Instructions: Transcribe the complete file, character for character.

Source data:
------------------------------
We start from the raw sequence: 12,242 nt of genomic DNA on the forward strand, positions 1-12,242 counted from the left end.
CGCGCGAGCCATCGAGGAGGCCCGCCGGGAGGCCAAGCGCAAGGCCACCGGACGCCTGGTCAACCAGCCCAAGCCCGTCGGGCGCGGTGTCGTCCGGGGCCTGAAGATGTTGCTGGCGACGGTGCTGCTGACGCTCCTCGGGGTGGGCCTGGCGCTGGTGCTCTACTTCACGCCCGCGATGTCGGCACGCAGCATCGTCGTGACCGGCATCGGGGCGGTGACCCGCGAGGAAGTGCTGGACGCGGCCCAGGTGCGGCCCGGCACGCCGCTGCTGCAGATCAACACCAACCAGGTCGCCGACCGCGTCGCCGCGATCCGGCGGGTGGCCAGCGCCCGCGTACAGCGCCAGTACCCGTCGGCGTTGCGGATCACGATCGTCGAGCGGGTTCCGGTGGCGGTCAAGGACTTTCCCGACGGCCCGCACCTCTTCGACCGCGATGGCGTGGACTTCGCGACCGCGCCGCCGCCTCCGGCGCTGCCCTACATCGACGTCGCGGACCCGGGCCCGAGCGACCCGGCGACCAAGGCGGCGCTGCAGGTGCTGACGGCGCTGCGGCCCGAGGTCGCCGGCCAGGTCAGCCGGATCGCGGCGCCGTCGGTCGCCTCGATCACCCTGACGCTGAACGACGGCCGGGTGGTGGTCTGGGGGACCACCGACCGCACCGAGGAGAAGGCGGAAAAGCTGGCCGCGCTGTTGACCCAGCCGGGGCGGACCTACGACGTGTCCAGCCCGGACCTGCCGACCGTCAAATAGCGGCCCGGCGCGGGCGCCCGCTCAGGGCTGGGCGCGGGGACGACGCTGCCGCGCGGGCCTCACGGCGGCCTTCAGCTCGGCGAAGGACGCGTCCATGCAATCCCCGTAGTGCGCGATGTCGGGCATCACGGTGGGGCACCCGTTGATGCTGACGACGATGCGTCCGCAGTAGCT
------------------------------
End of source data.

We start from the raw sequence: 12,242 nt of genomic DNA on the forward strand, positions 1-12,242 counted from the left end.
CGCGCGAGCCATCGAGGAGGCCCGCCGGGAGGCCAAGCGCAAGGCCACCGGACGCCTGGTCAACCAGCCCAAGCCCGTCGGGCGCGGTGTCGTCCGGGGCCTGAAGATGTTGCTGGCGACGGTGCTGCTGACGCTCCTCGGGGTGGGCCTGGCGCTGGTGCTCTACTTCACGCCCGCGATGTCGGCACGCAGCATCGTCGTGACCGGCATCGGGGCGGTGACCCGCGAGGAAGTGCTGGACGCGGCCCAGGTGCGGCCCGGCACGCCGCTGCTGCAGATCAACACCAACCAGGTCGCCGACCGCGTCGCCGCGATCCGGCGGGTGGCCAGCGCCCGCGTACAGCGCCAGTACCCGTCGGCGTTGCGGATCACGATCGTCGAGCGGGTTCCGGTGGCGGTCAAGGACTTTCCCGACGGCCCGCACCTCTTCGACCGCGATGGCGTGGACTTCGCGACCGCGCCGCCGCCTCCGGCGCTGCCCTACATCGACGTCGCGGACCCGGGCCCGAGCGACCCGGCGACCAAGGCGGCGCTGCAGGTGCTGACGGCGCTGCGGCCCGAGGTCGCCGGCCAGGTCAGCCGGATCGCGGCGCCGTCGGTCGCCTCGATCACCCTGACGCTGAACGACGGCCGGGTGGTGGTCTGGGGGACCACCGACCGCACCGAGGAGAAGGCGGAAAAGCTGGCCGCGCTGTTGACCCAGCCGGGGCGGACCTACGACGTGTCCAGCCCGGACCTGCCGACCGTCAAATAGCGGCCCGGCGCGGGCGCCCGCTCAGGGCTGGGCGCGGGGACGACGCTGCCGCGCGGGCCTCACGGCGGCCTTCAGCTCGGCGAAGGACGCGTCCATGCAATCCCCGTAGTGCGCGATGTCGGGCATCACGGTGGGGCACCCGTTGATGCTGACGACGATGCGTCCGCAGTAGCT